No longer is a simple webpage that looks good on a laptop screen enough. Whatever device your customers are using, you want them to have a good experience with your website.
Shopping via social media is also on the rise, with apps such as Instagram and Facebook introducing more shopping features, and the popularity of shopping apps is skyrocketing. If your target buyer is scrolling through these, you need to have a presence here too. Omnichannel marketing can help you to manage these and present your company well across any retail channels you choose.
7. Make Your Checkout a Breeze
As the last hurdle stopping a browser from becoming a buyer, you want your checkout to be as problem-free as possible. By using auto-fill features for addresses or previously saved information, you can make your customers’ checkout experience quick and painless. Be careful not to create any barriers at this stage, such as required sign-ups or demanding non-essential information.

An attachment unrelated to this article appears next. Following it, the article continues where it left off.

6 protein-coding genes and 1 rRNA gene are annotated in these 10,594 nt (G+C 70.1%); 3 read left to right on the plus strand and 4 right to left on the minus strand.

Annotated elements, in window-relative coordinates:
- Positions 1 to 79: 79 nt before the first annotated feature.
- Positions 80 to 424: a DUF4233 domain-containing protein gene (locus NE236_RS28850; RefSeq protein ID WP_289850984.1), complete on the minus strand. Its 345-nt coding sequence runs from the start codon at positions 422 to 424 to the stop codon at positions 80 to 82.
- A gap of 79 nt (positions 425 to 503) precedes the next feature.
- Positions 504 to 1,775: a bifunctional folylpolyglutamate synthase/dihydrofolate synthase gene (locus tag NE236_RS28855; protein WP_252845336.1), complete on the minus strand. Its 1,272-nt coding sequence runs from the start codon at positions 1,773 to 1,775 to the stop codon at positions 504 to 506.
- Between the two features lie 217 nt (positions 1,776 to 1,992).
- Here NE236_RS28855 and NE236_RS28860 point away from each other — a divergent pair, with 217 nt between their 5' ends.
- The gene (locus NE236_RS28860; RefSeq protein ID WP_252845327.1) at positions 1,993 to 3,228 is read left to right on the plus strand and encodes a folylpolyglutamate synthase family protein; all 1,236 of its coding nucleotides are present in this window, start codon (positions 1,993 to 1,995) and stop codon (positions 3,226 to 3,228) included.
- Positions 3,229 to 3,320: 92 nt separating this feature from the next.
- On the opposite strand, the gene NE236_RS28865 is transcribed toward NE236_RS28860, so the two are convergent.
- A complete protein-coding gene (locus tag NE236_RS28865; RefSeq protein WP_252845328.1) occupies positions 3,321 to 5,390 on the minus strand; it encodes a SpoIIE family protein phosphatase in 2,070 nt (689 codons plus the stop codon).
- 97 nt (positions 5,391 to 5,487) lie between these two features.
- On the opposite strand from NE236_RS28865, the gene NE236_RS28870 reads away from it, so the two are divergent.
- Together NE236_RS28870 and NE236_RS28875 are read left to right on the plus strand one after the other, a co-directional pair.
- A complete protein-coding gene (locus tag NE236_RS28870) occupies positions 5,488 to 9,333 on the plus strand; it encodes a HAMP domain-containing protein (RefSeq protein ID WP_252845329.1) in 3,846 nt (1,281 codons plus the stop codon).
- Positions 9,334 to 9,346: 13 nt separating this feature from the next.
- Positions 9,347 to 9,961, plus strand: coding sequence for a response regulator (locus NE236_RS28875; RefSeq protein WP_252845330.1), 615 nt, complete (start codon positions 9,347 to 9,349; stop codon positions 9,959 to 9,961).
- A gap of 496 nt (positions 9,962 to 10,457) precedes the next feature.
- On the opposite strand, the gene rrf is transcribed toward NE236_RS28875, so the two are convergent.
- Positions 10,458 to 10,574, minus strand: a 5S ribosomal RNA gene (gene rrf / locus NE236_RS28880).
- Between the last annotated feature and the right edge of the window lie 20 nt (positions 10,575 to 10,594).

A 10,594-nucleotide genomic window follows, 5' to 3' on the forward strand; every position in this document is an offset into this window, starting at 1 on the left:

When taking payments, ensure your website has a variety of payment options available to suit whichever customer may come your way. Each of these must provide secure payments and promptly send receipts to customers to maintain trust with your new buyers. Whether you’re just starting your ecommerce business or you’ve been around forever, when it comes to money, everyone wants to be assured of their security.
8. Keep in Contact
It’s pretty standard practice to send email reminders for abandoned carts, and for good reason. Reminding people is a whole lot easier than finding completely new customers, as they already have an impression of your company. And if they have something in the basket, they are considering buying from you. Your reminders draw the potential customer back in and remind them of what they are missing.
Likewise, retargeted adverts can make browsers 70% more likely to become buyers on your website. So, it’s in your interest to keep targeting page viewers. The more people who give you an email address or social media follow, the easier it is for you to make contact again and continue from where they left off.
All It Takes Is a Bit of Persuasion
Whether ecommerce is new territory for you or you’ve been in the game from the start, there’s always something more to improve. Keeping your ear to the ground for the latest developments can be hard work, but making things as clear and simple for customers as possible is always a good start. How you present your website can consistently convert your browsers into buyers, using just a touch of persuasion from your end.